The conflict caused Luther to further study the papal decrees, and compare them to Scripture. He wrote, "I am reading the decrees of the pontiffs and I do not know whether the pope is the antichrist himself, or his apostle, so greatly is Christ misrepresented in them." Yet he continued to support the Roman Church. Luther wrote to the emperor, "It is a horrible thing to behold the man who styles himself Christ's vicegerent, displaying magnificence that no emperor can equal. Is this being like the poor Jesus, or the humble Peter? He is, they say, the lord of the world. I said formerly that the pope was Christ's vicar; now I assert that he is our Lord's adversary, and the devil's apostle. "
In 1530, Luther published his Disavowal of Purgatory, which articulated his conception of justification by grace alone through faith. He wrote, "It is clearly false and foreign to the Holy Scriptures as well as to the Church Fathers to promise that by the power of the keys, through indulgences, souls are delivered from purgatory. Unless it can be founded on divine authority, it is a diabolical lie." Indulgences were therefore scandalous and dangerous. The message of the Gospel was the doctrine of justification by faith. This doctrine is the foundation of the entire Reformation; in fact the chief doctrine of Christianity and the chief point of difference separating Protestantism from Roman Catholicism.
Martin Luther certainly did not want to separate himself from the Catholic Church. He wanted to reform it, chiefly by stripping the papacy of its riches, pomp, and Papal States; and also by allowing the clergy to marry. He soon became the most famous man in Germany. Luther was not opposed to the Catholic religion or its adherents. He was opposed to the papacy, and the man-made trappings of worship. And he was convinced that a close reading of the Gospels by anyone would prove him right. To prove this, he translated the New Testament from the Greek version by Erasmus into German. Copies poured off the presses. A Catholic scholar lamented, "Tailors and shoemakers, even women and other simple idiots were debating texts with priests and monks." Luther's majestic Bible would go on to shape the German language.
Soon priests in some parts of Germany were seen reciting the mass in plain clothes, in German, and giving the wine as well as the bread to the people during Communion. Monasticism began to die, and priests got married. Mass for the dead was eliminated, as were feast days. The emphasis was on the Bible and preaching. Latin, the cult of Saints, and allegiance to Rome ceased. The Germans involved did not see this as leaving the Catholic Church, only as a Reformation of it.
Luther's followers were called Evangelicals for a long time. Eventually the accidental name, Protestants, prevailed after German princes protested a compromise with Catholic authorities. After a rift among the Protestants, his followers became known as Lutherans.
Martin Luther Hymns
Luther was not a prude. He believed it was cruel to bind young people to celibacy as priests, monks or nuns. He thought that sex was a powerful force of nature and having children divinely ordained. Luther said, "Early love is fervid and drunken, blinds us and leads us on. Rosy cheeks and white legs drive young men to get engaged."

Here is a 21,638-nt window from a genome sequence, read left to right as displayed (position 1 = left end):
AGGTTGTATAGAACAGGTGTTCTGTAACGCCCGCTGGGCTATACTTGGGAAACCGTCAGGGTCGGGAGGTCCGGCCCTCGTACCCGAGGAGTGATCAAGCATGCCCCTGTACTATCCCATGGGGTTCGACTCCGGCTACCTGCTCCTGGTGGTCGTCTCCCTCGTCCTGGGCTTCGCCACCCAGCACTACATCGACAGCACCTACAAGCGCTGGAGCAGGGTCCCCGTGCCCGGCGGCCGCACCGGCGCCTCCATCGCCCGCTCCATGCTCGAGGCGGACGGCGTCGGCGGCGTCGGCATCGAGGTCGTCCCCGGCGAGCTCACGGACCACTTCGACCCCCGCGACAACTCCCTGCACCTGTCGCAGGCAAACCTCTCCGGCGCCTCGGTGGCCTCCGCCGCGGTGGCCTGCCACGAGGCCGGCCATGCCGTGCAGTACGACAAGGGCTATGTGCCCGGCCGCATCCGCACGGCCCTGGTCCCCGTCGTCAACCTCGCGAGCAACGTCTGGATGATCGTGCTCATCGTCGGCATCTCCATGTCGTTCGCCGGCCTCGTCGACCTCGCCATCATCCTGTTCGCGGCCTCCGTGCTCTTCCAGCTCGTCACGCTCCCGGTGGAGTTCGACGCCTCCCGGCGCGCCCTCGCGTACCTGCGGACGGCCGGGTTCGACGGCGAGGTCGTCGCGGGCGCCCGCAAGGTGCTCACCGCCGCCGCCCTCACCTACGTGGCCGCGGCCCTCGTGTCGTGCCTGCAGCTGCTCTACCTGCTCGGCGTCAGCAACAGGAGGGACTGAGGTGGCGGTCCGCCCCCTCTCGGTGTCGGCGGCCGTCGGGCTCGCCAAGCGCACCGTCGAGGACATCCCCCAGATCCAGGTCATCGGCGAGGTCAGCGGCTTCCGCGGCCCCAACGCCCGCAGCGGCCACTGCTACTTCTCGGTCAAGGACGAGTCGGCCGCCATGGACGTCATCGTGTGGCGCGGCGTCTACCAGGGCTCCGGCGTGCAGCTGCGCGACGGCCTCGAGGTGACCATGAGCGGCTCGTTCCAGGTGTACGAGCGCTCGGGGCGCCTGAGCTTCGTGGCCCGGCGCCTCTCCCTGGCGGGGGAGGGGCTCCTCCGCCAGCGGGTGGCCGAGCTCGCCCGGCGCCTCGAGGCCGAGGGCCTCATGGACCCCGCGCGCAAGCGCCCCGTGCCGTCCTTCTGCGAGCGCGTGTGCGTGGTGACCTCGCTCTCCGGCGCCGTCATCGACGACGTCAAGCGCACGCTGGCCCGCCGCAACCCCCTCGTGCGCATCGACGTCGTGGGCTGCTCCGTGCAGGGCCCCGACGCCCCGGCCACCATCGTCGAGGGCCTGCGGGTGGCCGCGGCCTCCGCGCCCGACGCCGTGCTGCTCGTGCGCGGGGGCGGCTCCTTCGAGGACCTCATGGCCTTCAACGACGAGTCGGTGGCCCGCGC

Martin Luther married a former nun in 1525. He and Katie had six children. Luther preached three or four sermons every Sunday for 28 years. He wrote so many letters, tracts, and Bible commentaries that it took 55 volumes to hold them all.
Martin Luther was also a poet, composer, and a fine tenor. He thought it important that the congregation participate in the music, and so he wrote some of the finest hymns ever. This new Lutheran musical tradition was the catalyst for Germany to become the most musically educated nation in Europe. This lay at the roots of the later awesome German music of Bach, Mozart, Beethoven, and Brahms.
Luther's protégée, Philip Melanchthon, was modest, eloquent, upright, gentle, and brilliant. He displayed sound judgment and extensive knowledge, winning him universal admiration and esteem.
The Protestant Reformation was a revolution, sparked by a seemingly insignificant event. A ripple became a tidal wave. The news traveled quickly; rumors, misunderstandings, and exaggerations spread about Luther, begetting much conversation. The atmosphere became electric. At Wittenberg there was shouting, window breaking, and fist fighting in the church. In such a revolution not only sincere believers but also immature youths, rowdy folk, vengeful characters, criminals, and lunatics join in. Then customs and manners deteriorate. Insults and profanities fly; shops are looted; buildings are vandalized. Learned discourse gives way to angry debate. Common people learn words and ideas hitherto neither familiar nor interesting and discuss them like intellectuals. Talk begins about sweeping away all corruption and evil. Those on the side of tradition come together to defend what they have against the revolutionaries. Voices grow shrill, parties form and adopt names and are tagged with them in derision; families and friendships are broken; turncoats abound; authorities are bewildered and alternate between threats and concessions.
Sources and Other Hubs
My sources used to prepare this article include The Great Controversy by Ellen G. White; From Dawn to Decadence by Jacques Barzun; A Short History of Christianity by Stephen Tomkins; The One Year Book of Christian History by E. Michael & Sharon Rusten; and Europe by Norman Davies.
This Hub is part of a series on the History of Christianity. The previous four entries were: